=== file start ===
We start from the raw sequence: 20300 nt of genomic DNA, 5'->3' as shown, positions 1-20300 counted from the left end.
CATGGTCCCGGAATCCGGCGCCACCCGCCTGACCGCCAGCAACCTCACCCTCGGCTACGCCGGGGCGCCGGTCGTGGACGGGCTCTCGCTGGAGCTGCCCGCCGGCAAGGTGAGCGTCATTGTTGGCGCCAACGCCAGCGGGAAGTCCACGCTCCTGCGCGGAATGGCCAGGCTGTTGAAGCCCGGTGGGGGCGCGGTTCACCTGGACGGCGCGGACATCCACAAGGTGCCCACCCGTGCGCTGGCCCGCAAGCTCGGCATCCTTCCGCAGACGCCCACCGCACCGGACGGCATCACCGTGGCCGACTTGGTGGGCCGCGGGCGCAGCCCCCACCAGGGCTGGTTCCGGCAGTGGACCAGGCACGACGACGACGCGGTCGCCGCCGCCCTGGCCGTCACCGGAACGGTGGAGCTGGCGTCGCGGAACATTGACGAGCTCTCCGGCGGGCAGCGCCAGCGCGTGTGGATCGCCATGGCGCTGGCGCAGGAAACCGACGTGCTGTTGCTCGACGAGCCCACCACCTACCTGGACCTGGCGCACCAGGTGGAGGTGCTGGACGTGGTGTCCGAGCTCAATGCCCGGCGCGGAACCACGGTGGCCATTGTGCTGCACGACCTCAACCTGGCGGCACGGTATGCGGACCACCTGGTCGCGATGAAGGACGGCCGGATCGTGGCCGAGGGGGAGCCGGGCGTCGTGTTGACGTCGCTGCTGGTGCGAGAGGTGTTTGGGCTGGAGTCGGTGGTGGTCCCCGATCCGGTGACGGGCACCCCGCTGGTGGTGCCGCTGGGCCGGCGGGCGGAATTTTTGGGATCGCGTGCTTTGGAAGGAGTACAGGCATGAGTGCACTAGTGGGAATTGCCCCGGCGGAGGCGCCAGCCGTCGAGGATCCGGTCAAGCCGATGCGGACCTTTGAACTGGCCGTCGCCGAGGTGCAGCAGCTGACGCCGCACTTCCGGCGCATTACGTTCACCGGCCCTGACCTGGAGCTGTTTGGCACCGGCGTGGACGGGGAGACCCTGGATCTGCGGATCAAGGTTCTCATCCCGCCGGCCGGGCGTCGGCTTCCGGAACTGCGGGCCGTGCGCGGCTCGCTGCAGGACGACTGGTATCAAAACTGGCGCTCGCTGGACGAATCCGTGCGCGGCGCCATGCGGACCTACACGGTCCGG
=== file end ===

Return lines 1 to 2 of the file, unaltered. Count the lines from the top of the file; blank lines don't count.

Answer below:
We start from the raw sequence: 20300 nt of genomic DNA, 5'->3' as shown, positions 1-20300 counted from the left end.
CATGGTCCCGGAATCCGGCGCCACCCGCCTGACCGCCAGCAACCTCACCCTCGGCTACGCCGGGGCGCCGGTCGTGGACGGGCTCTCGCTGGAGCTGCCCGCCGGCAAGGTGAGCGTCATTGTTGGCGCCAACGCCAGCGGGAAGTCCACGCTCCTGCGCGGAATGGCCAGGCTGTTGAAGCCCGGTGGGGGCGCGGTTCACCTGGACGGCGCGGACATCCACAAGGTGCCCACCCGTGCGCTGGCCCGCAAGCTCGGCATCCTTCCGCAGACGCCCACCGCACCGGACGGCATCACCGTGGCCGACTTGGTGGGCCGCGGGCGCAGCCCCCACCAGGGCTGGTTCCGGCAGTGGACCAGGCACGACGACGACGCGGTCGCCGCCGCCCTGGCCGTCACCGGAACGGTGGAGCTGGCGTCGCGGAACATTGACGAGCTCTCCGGCGGGCAGCGCCAGCGCGTGTGGATCGCCATGGCGCTGGCGCAGGAAACCGACGTGCTGTTGCTCGACGAGCCCACCACCTACCTGGACCTGGCGCACCAGGTGGAGGTGCTGGACGTGGTGTCCGAGCTCAATGCCCGGCGCGGAACCACGGTGGCCATTGTGCTGCACGACCTCAACCTGGCGGCACGGTATGCGGACCACCTGGTCGCGATGAAGGACGGCCGGATCGTGGCCGAGGGGGAGCCGGGCGTCGTGTTGACGTCGCTGCTGGTGCGAGAGGTGTTTGGGCTGGAGTCGGTGGTGGTCCCCGATCCGGTGACGGGCACCCCGCTGGTGGTGCCGCTGGGCCGGCGGGCGGAATTTTTGGGATCGCGTGCTTTGGAAGGAGTACAGGCATGAGTGCACTAGTGGGAATTGCCCCGGCGGAGGCGCCAGCCGTCGAGGATCCGGTCAAGCCGATGCGGACCTTTGAACTGGCCGTCGCCGAGGTGCAGCAGCTGACGCCGCACTTCCGGCGCATTACGTTCACCGGCCCTGACCTGGAGCTGTTTGGCACCGGCGTGGACGGGGAGACCCTGGATCTGCGGATCAAGGTTCTCATCCCGCCGGCCGGGCGTCGGCTTCCGGAACTGCGGGCCGTGCGCGGCTCGCTGCAGGACGACTGGTATCAAAACTGGCGCTCGCTGGACGAATCCGTGCGCGGCGCCATGCGGACCTACACGGTCCGG